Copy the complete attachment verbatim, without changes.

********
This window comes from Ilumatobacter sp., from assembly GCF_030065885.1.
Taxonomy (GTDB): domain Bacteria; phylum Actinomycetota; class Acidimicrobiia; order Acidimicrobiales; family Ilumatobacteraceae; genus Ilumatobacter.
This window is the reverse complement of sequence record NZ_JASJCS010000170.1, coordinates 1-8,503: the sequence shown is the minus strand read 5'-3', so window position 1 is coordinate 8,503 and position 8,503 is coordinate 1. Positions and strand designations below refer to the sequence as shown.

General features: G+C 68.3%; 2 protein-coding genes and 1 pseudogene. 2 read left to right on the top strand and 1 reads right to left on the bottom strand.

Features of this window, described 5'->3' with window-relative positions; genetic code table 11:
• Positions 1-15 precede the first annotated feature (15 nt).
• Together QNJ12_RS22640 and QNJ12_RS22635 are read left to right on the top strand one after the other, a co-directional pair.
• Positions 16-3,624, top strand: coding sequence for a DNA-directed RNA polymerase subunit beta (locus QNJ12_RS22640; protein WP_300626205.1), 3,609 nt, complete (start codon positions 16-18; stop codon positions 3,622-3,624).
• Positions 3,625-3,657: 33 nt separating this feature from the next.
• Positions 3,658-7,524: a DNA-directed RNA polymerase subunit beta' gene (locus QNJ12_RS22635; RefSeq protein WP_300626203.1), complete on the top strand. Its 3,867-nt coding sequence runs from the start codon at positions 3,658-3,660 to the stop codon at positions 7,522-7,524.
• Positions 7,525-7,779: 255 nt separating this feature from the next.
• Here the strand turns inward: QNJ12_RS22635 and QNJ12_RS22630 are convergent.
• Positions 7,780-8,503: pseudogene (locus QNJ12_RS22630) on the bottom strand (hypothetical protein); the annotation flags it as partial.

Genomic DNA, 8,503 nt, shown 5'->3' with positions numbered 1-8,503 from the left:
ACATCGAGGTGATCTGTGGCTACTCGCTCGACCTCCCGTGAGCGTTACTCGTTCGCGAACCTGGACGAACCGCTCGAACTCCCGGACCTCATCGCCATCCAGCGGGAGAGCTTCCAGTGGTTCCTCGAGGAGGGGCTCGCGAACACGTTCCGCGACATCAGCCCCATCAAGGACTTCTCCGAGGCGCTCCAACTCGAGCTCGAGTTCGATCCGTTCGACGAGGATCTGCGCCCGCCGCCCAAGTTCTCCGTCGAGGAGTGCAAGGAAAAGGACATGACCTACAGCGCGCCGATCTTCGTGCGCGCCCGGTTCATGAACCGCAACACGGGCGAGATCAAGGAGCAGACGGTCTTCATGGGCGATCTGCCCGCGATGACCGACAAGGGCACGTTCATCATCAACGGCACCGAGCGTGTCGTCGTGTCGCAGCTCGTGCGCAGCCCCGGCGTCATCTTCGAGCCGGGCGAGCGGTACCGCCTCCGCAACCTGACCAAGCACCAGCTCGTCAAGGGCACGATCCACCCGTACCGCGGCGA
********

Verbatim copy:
This window comes from Ilumatobacter sp., from assembly GCF_030065885.1.
Taxonomy (GTDB): domain Bacteria; phylum Actinomycetota; class Acidimicrobiia; order Acidimicrobiales; family Ilumatobacteraceae; genus Ilumatobacter.
This window is the reverse complement of sequence record NZ_JASJCS010000170.1, coordinates 1-8,503: the sequence shown is the minus strand read 5'-3', so window position 1 is coordinate 8,503 and position 8,503 is coordinate 1. Positions and strand designations below refer to the sequence as shown.

General features: G+C 68.3%; 2 protein-coding genes and 1 pseudogene. 2 read left to right on the top strand and 1 reads right to left on the bottom strand.

Features of this window, described 5'->3' with window-relative positions; genetic code table 11:
• Positions 1-15 precede the first annotated feature (15 nt).
• Together QNJ12_RS22640 and QNJ12_RS22635 are read left to right on the top strand one after the other, a co-directional pair.
• Positions 16-3,624, top strand: coding sequence for a DNA-directed RNA polymerase subunit beta (locus QNJ12_RS22640; protein WP_300626205.1), 3,609 nt, complete (start codon positions 16-18; stop codon positions 3,622-3,624).
• Positions 3,625-3,657: 33 nt separating this feature from the next.
• Positions 3,658-7,524: a DNA-directed RNA polymerase subunit beta' gene (locus QNJ12_RS22635; RefSeq protein WP_300626203.1), complete on the top strand. Its 3,867-nt coding sequence runs from the start codon at positions 3,658-3,660 to the stop codon at positions 7,522-7,524.
• Positions 7,525-7,779: 255 nt separating this feature from the next.
• Here the strand turns inward: QNJ12_RS22635 and QNJ12_RS22630 are convergent.
• Positions 7,780-8,503: pseudogene (locus QNJ12_RS22630) on the bottom strand (hypothetical protein); the annotation flags it as partial.

Genomic DNA, 8,503 nt, shown 5'->3' with positions numbered 1-8,503 from the left:
ACATCGAGGTGATCTGTGGCTACTCGCTCGACCTCCCGTGAGCGTTACTCGTTCGCGAACCTGGACGAACCGCTCGAACTCCCGGACCTCATCGCCATCCAGCGGGAGAGCTTCCAGTGGTTCCTCGAGGAGGGGCTCGCGAACACGTTCCGCGACATCAGCCCCATCAAGGACTTCTCCGAGGCGCTCCAACTCGAGCTCGAGTTCGATCCGTTCGACGAGGATCTGCGCCCGCCGCCCAAGTTCTCCGTCGAGGAGTGCAAGGAAAAGGACATGACCTACAGCGCGCCGATCTTCGTGCGCGCCCGGTTCATGAACCGCAACACGGGCGAGATCAAGGAGCAGACGGTCTTCATGGGCGATCTGCCCGCGATGACCGACAAGGGCACGTTCATCATCAACGGCACCGAGCGTGTCGTCGTGTCGCAGCTCGTGCGCAGCCCCGGCGTCATCTTCGAGCCGGGCGAGCGGTACCGCCTCCGCAACCTGACCAAGCACCAGCTCGTCAAGGGCACGATCCACCCGTACCGCGGCGA